Robots hooked up to computers were dancing and singing to music. Students in crisp white lab coats created faces out of clay, ran laser cutters and a vacuum former, painted a canvas with an airbrush and hunched over a sewing machine.
Welcome to the new Garner Holt AniMakerspace brought to Franklin Elementary School by the world’s largest supplier of robotic figures to theme parks.
At the grand opening event on Monday, Oct. 22, students who had been learning in the space for a few days shared how to operate the myriad of devices that filled the room.
“My favorite part is actually working on that,” said Franki Navarro, 10, gesturing to the vacuum former beside her. “It’s like the vacuum you have at home, it sucks the air out of it, like the vacuum sucks up the dirt,” she added, excitedly showing off candy molds, plastic faces and other items formed with the machine.
“I feel like they are trying to give us a career.”
Danny Resendez, 10, said using the machines has been his favorite part as he stuffed green clay into a form. “I didn’t like this one until I started using it, and now it’s my favorite,” he said referring to the vacuum former.
“I feel like they are trying to give us a career,” Danny said, adding he thought making animatronics could be a fun job.
Leila Janzen, 7, was also sharing how the vacuum former works. Her favorite part? “All of it.”
Holt said while makerspaces have been around for a while, this one is not just for little engineers. Animatronics offers many artistic avenues as well, such as sculpture, plastics and costuming. Though Holt has made many things, a makerspace for a school is new.
“We want to make something special that’s never been done before that we can roll out that will get kids excited,” Holt said.
The Redlands Unified School District approved the nearly $600,000 project in June and it includes an upcoming space at Victoria Elementary as well. The anamatronics wizards at Garner Holt Education Through Imagination worked through the summer to get the space at Franklin ready. The project includes design, installation, support, equipment and curriculum.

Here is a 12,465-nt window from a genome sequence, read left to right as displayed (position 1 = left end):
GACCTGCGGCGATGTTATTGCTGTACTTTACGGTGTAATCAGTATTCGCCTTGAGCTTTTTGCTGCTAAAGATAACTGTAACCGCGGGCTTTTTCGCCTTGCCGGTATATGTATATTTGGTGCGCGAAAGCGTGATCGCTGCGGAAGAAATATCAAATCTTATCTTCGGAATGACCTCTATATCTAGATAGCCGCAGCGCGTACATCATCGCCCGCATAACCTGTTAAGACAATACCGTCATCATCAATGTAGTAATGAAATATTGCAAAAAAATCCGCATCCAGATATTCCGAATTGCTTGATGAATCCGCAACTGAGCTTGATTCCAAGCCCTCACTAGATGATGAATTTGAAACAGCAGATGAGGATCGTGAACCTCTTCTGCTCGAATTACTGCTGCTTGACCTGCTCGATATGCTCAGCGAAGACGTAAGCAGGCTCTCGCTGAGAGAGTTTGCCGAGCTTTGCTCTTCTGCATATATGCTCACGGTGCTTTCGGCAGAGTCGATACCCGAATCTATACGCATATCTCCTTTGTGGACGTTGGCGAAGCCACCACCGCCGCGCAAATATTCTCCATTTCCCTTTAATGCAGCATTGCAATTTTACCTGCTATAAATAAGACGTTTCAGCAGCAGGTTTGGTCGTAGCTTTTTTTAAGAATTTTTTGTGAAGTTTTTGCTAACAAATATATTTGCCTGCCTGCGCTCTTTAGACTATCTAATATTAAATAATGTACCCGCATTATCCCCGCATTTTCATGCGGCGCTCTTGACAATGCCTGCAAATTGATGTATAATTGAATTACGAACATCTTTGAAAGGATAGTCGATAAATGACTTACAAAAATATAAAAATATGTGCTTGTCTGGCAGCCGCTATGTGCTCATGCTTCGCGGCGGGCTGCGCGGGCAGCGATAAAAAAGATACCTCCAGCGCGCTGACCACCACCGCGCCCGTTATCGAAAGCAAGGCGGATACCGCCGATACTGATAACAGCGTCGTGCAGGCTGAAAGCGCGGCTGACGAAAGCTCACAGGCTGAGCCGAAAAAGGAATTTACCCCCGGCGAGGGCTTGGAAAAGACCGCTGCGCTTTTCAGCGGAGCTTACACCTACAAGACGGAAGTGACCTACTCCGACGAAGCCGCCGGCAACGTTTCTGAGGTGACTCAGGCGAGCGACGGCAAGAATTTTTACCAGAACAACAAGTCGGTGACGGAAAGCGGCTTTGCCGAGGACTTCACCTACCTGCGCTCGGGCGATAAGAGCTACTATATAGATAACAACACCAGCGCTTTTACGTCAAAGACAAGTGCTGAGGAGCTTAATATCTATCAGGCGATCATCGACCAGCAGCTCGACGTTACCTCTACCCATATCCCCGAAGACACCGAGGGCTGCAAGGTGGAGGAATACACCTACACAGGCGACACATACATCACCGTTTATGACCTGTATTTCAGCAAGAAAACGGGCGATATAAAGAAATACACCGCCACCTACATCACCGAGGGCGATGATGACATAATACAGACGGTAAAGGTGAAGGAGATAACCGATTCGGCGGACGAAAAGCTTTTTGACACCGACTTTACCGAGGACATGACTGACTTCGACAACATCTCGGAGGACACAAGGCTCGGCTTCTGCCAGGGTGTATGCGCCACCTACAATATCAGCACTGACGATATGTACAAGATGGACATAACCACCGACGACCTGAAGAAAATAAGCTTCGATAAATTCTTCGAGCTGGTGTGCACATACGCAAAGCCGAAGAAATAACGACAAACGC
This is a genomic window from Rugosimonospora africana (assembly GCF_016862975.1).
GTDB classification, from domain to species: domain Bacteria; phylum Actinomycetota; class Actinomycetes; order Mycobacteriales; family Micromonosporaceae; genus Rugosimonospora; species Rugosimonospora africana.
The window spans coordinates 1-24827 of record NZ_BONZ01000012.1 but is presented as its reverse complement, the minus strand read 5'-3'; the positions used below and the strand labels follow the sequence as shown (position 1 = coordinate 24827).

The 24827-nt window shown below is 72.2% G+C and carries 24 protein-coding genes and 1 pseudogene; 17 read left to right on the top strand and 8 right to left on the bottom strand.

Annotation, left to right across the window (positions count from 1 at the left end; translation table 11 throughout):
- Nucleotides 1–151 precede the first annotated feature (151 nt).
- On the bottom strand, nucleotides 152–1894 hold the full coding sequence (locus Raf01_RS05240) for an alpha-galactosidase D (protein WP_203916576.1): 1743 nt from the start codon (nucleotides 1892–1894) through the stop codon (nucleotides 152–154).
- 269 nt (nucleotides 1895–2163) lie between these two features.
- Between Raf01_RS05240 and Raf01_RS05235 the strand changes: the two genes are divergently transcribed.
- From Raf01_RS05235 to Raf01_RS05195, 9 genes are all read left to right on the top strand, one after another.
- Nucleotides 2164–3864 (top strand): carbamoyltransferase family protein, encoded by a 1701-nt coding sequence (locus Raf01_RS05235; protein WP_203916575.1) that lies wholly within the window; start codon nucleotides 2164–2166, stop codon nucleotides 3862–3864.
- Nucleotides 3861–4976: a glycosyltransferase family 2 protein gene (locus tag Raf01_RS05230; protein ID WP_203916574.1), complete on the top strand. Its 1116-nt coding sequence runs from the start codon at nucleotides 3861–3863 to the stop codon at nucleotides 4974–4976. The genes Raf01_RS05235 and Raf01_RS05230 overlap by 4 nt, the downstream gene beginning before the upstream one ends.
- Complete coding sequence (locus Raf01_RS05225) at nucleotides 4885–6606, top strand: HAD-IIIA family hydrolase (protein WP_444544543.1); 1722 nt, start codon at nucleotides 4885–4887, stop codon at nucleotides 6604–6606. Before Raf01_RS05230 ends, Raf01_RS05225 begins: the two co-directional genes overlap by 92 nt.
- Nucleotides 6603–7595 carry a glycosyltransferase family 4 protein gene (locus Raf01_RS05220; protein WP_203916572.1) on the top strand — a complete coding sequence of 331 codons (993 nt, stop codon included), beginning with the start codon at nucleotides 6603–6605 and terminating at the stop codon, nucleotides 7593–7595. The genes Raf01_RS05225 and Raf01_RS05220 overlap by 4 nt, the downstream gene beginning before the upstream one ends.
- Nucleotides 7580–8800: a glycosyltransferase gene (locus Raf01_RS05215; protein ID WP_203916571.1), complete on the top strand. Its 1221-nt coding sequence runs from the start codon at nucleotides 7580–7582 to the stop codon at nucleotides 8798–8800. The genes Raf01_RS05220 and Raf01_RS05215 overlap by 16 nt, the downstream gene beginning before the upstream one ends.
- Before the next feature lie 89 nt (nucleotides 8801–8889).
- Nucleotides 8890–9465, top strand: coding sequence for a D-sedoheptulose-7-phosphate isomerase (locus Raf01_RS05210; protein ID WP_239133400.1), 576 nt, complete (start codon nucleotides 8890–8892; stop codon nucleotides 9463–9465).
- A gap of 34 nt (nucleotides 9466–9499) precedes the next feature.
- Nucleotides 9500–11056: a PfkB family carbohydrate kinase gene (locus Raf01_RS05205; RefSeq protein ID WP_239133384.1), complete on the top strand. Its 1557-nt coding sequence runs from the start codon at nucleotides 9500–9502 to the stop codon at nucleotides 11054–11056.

Redlands Unified officials said the makerspace is a good fit for Franklin because it provides a learning opportunity for students that helps close an achievement gap between the school and others in the district.
“We wanted them to have hope, pride and excitement,” Superintendent Maurcio Arellano said, adding “because with that comes success.”
Ryan Rainbolt, director of educational programs with Garner Holt Education Through Imagination, said the idea is to get students excited about learning early in their academic careers.
“The purpose of this room is to give the opportunities to explore careers and to practice their 21st century skills,” he said, “to be problem solvers, to be critical thinkers, to be creative and imaginative, to work as team members.”
Next up, the company hopes to work with the district to expand the concept into middle and high schools.
“It’s a really neat thing to show how manufacturing is done with different machines and once it’s all done how it can all go together and create something that’s unique and unusual, something like you see at Disneyland,” Holt said. “And who doesn’t like that kind of stuff?”
Written by Jennifer Iyer for the Redlands Daily Facts.